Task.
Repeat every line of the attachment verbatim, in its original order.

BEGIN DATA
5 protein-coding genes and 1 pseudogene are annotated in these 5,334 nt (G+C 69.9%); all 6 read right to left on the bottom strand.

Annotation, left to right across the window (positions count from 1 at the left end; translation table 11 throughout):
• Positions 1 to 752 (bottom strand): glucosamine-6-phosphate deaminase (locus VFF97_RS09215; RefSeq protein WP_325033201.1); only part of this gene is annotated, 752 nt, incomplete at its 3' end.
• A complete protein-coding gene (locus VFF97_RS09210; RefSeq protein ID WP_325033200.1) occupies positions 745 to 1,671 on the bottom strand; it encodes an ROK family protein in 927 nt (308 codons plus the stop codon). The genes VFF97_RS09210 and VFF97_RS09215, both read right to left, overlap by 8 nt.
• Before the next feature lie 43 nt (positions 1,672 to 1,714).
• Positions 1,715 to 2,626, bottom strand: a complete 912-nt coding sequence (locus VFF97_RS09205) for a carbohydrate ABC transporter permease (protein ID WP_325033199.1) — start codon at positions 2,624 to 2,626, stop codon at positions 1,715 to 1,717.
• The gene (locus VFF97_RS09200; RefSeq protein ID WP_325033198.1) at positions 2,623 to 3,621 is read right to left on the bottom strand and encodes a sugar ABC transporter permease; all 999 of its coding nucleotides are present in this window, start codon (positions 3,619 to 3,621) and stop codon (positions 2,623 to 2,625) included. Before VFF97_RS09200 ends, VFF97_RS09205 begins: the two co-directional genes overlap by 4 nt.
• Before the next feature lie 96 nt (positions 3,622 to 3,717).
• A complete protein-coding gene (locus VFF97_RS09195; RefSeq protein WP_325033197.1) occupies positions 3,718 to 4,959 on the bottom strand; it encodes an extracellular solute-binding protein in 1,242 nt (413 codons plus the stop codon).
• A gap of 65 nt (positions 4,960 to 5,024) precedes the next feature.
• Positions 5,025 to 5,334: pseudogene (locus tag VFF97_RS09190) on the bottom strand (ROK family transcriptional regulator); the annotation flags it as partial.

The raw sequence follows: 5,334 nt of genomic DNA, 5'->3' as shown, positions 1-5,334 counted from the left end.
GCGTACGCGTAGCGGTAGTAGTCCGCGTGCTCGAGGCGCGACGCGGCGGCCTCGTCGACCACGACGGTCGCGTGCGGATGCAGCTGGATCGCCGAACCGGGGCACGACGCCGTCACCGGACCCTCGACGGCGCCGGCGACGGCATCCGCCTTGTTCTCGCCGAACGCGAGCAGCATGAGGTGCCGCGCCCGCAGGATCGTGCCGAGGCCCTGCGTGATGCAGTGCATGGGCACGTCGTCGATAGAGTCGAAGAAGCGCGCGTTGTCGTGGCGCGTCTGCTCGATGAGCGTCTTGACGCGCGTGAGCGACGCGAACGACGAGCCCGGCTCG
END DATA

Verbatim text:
5 protein-coding genes and 1 pseudogene are annotated in these 5,334 nt (G+C 69.9%); all 6 read right to left on the bottom strand.

Annotation, left to right across the window (positions count from 1 at the left end; translation table 11 throughout):
• Positions 1 to 752 (bottom strand): glucosamine-6-phosphate deaminase (locus VFF97_RS09215; RefSeq protein WP_325033201.1); only part of this gene is annotated, 752 nt, incomplete at its 3' end.
• A complete protein-coding gene (locus VFF97_RS09210; RefSeq protein ID WP_325033200.1) occupies positions 745 to 1,671 on the bottom strand; it encodes an ROK family protein in 927 nt (308 codons plus the stop codon). The genes VFF97_RS09210 and VFF97_RS09215, both read right to left, overlap by 8 nt.
• Before the next feature lie 43 nt (positions 1,672 to 1,714).
• Positions 1,715 to 2,626, bottom strand: a complete 912-nt coding sequence (locus VFF97_RS09205) for a carbohydrate ABC transporter permease (protein ID WP_325033199.1) — start codon at positions 2,624 to 2,626, stop codon at positions 1,715 to 1,717.
• The gene (locus VFF97_RS09200; RefSeq protein ID WP_325033198.1) at positions 2,623 to 3,621 is read right to left on the bottom strand and encodes a sugar ABC transporter permease; all 999 of its coding nucleotides are present in this window, start codon (positions 3,619 to 3,621) and stop codon (positions 2,623 to 2,625) included. Before VFF97_RS09200 ends, VFF97_RS09205 begins: the two co-directional genes overlap by 4 nt.
• Before the next feature lie 96 nt (positions 3,622 to 3,717).
• A complete protein-coding gene (locus VFF97_RS09195; RefSeq protein WP_325033197.1) occupies positions 3,718 to 4,959 on the bottom strand; it encodes an extracellular solute-binding protein in 1,242 nt (413 codons plus the stop codon).
• A gap of 65 nt (positions 4,960 to 5,024) precedes the next feature.
• Positions 5,025 to 5,334: pseudogene (locus tag VFF97_RS09190) on the bottom strand (ROK family transcriptional regulator); the annotation flags it as partial.

The raw sequence follows: 5,334 nt of genomic DNA, 5'->3' as shown, positions 1-5,334 counted from the left end.
GCGTACGCGTAGCGGTAGTAGTCCGCGTGCTCGAGGCGCGACGCGGCGGCCTCGTCGACCACGACGGTCGCGTGCGGATGCAGCTGGATCGCCGAACCGGGGCACGACGCCGTCACCGGACCCTCGACGGCGCCGGCGACGGCATCCGCCTTGTTCTCGCCGAACGCGAGCAGCATGAGGTGCCGCGCCCGCAGGATCGTGCCGAGGCCCTGCGTGATGCAGTGCATGGGCACGTCGTCGATAGAGTCGAAGAAGCGCGCGTTGTCGTGGCGCGTCTGCTCGATGAGCGTCTTGACGCGCGTGAGCGACGCGAACGACGAGCCCGGCTCG